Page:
Martin D-28 Rich Robinson

(Image credit: Martin)

In what seems to be the only modification, Robinson requested that the bridge’s wings be slightly softened for comfort. Of note, Robinson’s father played that original D-28 onstage at the Grand Ole Opry, which is why he affectionately named the model “The Appalachian”.

If you peer inside the soundhole, you’ll see the label sticker pays him homage with that moniker, and it’s also signed by Robinson and numbered in sequence.

Performance

Not having the original to compare it to, it does seem the Martin team has nailed the overall vibe of Robinson’s D-28. And it would be hard to dispute that. For one, Robinson has glowingly signed off on it, and two, Martin is unsurpassed in textbook recreations of vintage Martin acoustics plucked from their own historical museum, and if anything, they’re doing just that for this archetypal ’50s-era “aged” signature. 

As a result, the D-28 Robinson already feels played-in and casts a broken-in and captivatingly mature sound. The beefier neck shape of this signature may take some getting used to, but I’ve completely adjusted to it, and the taller frets make playing it a breeze. I also wholeheartedly believe its palm-filling profile contributes to its booming dreadnought tone. 

It’s so detailed that I had to check it with my favorite marquee acoustics to remind me how puny they sound in comparison

That powerful and complex voice can equally be attributed to its patterned rear-shifted and non-scalloped bracing. It’s been said this bracing offers balanced tone and crisp volume – which it has in spades, but I find the guitar also rings out a mellower shimmer with a defined bass response that sounds big and present without being muddy. It’s so detailed that I had to check it with my favorite marquee acoustics to remind me how puny they sound in comparison.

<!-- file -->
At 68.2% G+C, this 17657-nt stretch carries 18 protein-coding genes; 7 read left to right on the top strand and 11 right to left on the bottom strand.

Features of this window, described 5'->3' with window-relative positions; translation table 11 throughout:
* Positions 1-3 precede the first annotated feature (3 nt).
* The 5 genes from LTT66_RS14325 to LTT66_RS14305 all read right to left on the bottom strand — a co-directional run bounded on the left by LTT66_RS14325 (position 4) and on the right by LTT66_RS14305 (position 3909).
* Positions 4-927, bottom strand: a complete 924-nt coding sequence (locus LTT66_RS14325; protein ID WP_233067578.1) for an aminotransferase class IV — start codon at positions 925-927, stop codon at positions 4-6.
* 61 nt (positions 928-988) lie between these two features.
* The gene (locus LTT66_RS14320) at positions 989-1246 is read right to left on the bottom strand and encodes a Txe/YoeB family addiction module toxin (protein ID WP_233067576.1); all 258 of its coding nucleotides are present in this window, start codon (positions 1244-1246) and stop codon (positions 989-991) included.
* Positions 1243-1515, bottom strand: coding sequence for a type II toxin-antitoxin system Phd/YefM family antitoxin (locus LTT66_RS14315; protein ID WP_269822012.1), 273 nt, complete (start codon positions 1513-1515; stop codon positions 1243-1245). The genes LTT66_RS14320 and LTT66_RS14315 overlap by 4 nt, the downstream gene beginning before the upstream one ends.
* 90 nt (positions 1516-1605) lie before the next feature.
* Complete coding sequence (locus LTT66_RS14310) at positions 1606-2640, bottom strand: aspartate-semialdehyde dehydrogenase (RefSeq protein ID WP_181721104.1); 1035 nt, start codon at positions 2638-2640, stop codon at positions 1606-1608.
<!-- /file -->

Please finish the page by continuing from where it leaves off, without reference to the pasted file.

There’s much to be said over deliberately “aged” guitars, but the D-28 Rich Robinson  deserves a place at the dreadnought table.

Specs

Martin D-28 Rich Robinson

(Image credit: Martin)
  • PRICE: $6,999 / £7,395 street
  • TYPE: Dreadnought
  • TOP: Sitka Spruce 
  • BACK AND SIDES: East Indian rosewood
  • BRACING: Bracing Pattern: Rearward Shifted X-Brace
  • NECK: Mahogany, 1954 Rich Robinson Barrel & Heel 
  • SCALE: 25.4"
  • FINGERBOARD: Ebony with MOP dot inlays, 20 frets
  • HARDWARE: Ebony bridge, bone nut and saddle, aged nickel closed gear tuners with oval knobs
  • FINISH: Vintage Gloss, Aged
  • CONTACT: Martin (opens in new tab)

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Paul Riario has been the tech/gear editor and online video presence for Guitar World for over 25 years. Paul is one of the few gear editors who has actually played and owned nearly all the original gear that most guitarists wax poetically about, and has survived this long by knowing every useless musical tidbit of classic rock, new wave, hair metal, grunge, and alternative genres. When Paul is not riding his road bike at any given moment, he remains a working musician, playing in two bands called SuperTrans Am and Radio Nashville.